I have several favorite baseball films that I re-watch from time to time: The Final Season, Talent for the Game, 42, and Off the Black. They’re about baseball, but they are also about life and like life they are funny, touching, and worth watching and learning learning from; I have added The Yankles to my list. I laughed all the way through the film and enjoyed it immensely.
When I was in high school (Clover Park) my friends and I attended different houses of worship and then talked about the differences. Although, one of my favorite books on ancient world history was Jews, God and History by Max Dimont and both Peg and I used to enjoy the detective services by Harry Kemelman of “Friday the Rabbi Slept Late” where Rabbi David Small solves mysteries, I had never before been to a Jewish temple until we attended a concert at Temple Beth El in Tacoma to enjoy Jewish Bluegrass with the band Nefesh Mountain. – nwadventures.us/Noodles-BlueGrass.html
I do have one pet peeve about the film. On many independent films, there are often AV problems. Sometimes it the audio and sometimes it’s the lighting. With The Yankles there is too much light in almost every scene. It’s not normal to cast shadows in homes, offices, and bars. This is only a minor complaint and it’s my only one for this funny film.
“The Yankles is about Charlie Jones, a professional baseball player who was released from the Los Angeles Spirits because of a drinking problem. Upon being paroled from prison after serving time for his third drunk driving conviction, Charlie endeavors to serve 192 hours mandatory community service by coaching baseball. To Charlie’s dismay, however, he is shunned by mainstream society because of the controversy surrounding his early parole and prior convictions. Charlie soon discovers that the only people willing to give him a second chance are a group of Jewish orthodox yeshiva students who formed an upstart baseball team called The Yankles. Fortunately for Charlie, The Yankles are as desperate for a coach as he is for community service. After a rough start, Charlie finds a home with The Yankles. With Charlie’s help, The Yankles strive for success on the field, while Charlie works to rebuild his reputation in society and his relationship with those whom he wronged in the past.” — Zev Brooks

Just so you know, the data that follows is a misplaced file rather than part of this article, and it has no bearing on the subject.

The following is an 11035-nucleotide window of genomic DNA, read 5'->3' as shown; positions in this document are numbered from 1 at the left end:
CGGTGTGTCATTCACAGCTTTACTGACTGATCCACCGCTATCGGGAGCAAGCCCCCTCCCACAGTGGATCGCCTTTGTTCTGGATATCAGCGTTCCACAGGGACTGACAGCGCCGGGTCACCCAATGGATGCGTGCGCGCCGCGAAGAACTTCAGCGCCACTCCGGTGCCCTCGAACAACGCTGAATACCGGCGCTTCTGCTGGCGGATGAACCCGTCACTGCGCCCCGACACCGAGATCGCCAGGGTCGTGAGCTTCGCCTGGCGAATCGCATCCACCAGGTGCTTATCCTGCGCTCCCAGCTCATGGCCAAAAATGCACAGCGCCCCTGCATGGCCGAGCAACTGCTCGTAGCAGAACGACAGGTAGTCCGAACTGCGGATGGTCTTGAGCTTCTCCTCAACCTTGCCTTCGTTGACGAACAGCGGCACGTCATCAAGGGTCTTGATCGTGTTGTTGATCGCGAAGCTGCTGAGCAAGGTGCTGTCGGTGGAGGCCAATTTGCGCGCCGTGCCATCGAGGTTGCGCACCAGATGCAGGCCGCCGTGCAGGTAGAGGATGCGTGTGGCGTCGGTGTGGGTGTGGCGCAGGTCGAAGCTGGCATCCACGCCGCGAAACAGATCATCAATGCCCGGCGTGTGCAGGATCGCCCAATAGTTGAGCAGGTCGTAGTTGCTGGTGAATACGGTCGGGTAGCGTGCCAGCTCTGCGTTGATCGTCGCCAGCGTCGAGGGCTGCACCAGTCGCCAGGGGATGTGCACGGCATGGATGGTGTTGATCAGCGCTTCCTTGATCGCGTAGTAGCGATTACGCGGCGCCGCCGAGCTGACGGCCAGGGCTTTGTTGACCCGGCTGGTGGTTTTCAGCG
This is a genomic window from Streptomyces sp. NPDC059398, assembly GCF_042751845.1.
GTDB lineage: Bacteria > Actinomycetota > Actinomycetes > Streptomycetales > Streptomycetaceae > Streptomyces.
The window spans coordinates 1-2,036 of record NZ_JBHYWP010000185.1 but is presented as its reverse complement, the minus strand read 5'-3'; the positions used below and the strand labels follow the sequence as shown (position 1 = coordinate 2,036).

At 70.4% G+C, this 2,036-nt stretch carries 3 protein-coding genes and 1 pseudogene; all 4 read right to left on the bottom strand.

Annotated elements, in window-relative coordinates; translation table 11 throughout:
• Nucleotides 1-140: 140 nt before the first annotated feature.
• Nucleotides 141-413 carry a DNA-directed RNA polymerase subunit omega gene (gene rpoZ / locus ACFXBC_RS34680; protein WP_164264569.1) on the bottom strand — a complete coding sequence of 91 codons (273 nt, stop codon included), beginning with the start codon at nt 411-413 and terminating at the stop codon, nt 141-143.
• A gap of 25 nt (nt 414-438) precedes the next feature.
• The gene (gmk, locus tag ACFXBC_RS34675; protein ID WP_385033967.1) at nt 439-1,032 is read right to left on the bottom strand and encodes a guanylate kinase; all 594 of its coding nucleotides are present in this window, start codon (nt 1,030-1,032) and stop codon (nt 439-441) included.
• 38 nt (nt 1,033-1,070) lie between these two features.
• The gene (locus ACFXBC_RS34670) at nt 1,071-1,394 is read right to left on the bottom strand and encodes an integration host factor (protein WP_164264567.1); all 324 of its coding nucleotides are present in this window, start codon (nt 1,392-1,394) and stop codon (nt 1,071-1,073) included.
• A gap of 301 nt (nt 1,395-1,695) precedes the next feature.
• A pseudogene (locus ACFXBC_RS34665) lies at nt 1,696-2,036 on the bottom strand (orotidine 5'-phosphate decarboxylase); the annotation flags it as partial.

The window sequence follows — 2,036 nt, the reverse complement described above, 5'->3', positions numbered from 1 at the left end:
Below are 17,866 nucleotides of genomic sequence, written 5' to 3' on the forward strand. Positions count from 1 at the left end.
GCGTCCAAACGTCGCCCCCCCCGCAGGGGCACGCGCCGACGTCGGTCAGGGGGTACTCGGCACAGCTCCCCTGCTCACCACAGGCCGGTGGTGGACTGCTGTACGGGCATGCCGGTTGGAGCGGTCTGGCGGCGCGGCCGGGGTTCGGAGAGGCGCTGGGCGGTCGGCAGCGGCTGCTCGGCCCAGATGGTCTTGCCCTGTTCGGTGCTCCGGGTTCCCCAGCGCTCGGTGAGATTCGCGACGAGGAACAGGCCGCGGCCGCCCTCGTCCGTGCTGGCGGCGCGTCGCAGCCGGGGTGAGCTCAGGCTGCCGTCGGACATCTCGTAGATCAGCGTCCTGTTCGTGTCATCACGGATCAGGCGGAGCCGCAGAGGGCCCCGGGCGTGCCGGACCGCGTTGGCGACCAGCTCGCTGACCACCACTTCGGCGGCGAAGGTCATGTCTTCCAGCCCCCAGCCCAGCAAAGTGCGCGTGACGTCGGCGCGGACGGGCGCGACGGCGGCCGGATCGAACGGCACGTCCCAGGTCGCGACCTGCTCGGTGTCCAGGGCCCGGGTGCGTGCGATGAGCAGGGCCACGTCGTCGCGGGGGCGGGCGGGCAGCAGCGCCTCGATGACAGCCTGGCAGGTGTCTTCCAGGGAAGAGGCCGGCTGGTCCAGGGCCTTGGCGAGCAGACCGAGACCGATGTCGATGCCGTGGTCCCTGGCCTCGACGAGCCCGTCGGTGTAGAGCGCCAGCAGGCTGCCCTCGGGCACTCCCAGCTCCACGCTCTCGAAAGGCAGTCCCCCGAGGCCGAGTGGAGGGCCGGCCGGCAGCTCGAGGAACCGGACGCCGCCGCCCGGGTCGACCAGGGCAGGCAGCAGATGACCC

“A yeshiva is a Jewish educational institution that focuses on the study of traditional religious texts, primarily the Talmud and the Torah, and halacha (collective body of Jewish religious laws). Historically, yeshivas were attended by males only. Today, all non-Orthodox and a few Modern Orthodox yeshivas are open to females. Although there are separate schools for Orthodox women and girls, (midrasha or “seminary”) these do not follow the same structure or curriculum as the traditional yeshiva for boys and men.” – Wikipedia
Many of the actors of the film are from Utah, which is where the film was recorded.
Don Most, who plays the father of one of the ball players was known as Donny Most when he was a regular on “Happy Days” as Ralph.
Official Yankles trailer – imdb.com/video/vi3927025433/
The director was David R. Brooks who wrote the script along with Zev Brooks. I’m guessing they are brothers, but not “the” Brooks Brothers of men’s suits fame.
In the ending credits we are rewarded with the song “Sweeter Than Kosher Wine” written and sung by Zev Brooks.
Another Yankles Review:
A sports comedy with heart!
The Yankles will make you laugh no matter what religion you practice. It is a well done film! It shows the group of Yeshiva ( Jewish Seminary) students who have not participated in organized sports in high school attempt to make in the collegiate baseball league. It makes fun of the situation not of them personally! It has you rooting for the underdog and celebrating their victories. This is a great film to take your kids to and teach them a lesson on sportsmanship! There is never a dull moment and it will keep you laughing throughout. It will be featured at many Jewish Film Festivals around the country. If it comes to a venue near you do not miss the chance to see this film!
I also liked the review/comment “if you are an intolerant fool, you won’t like this.”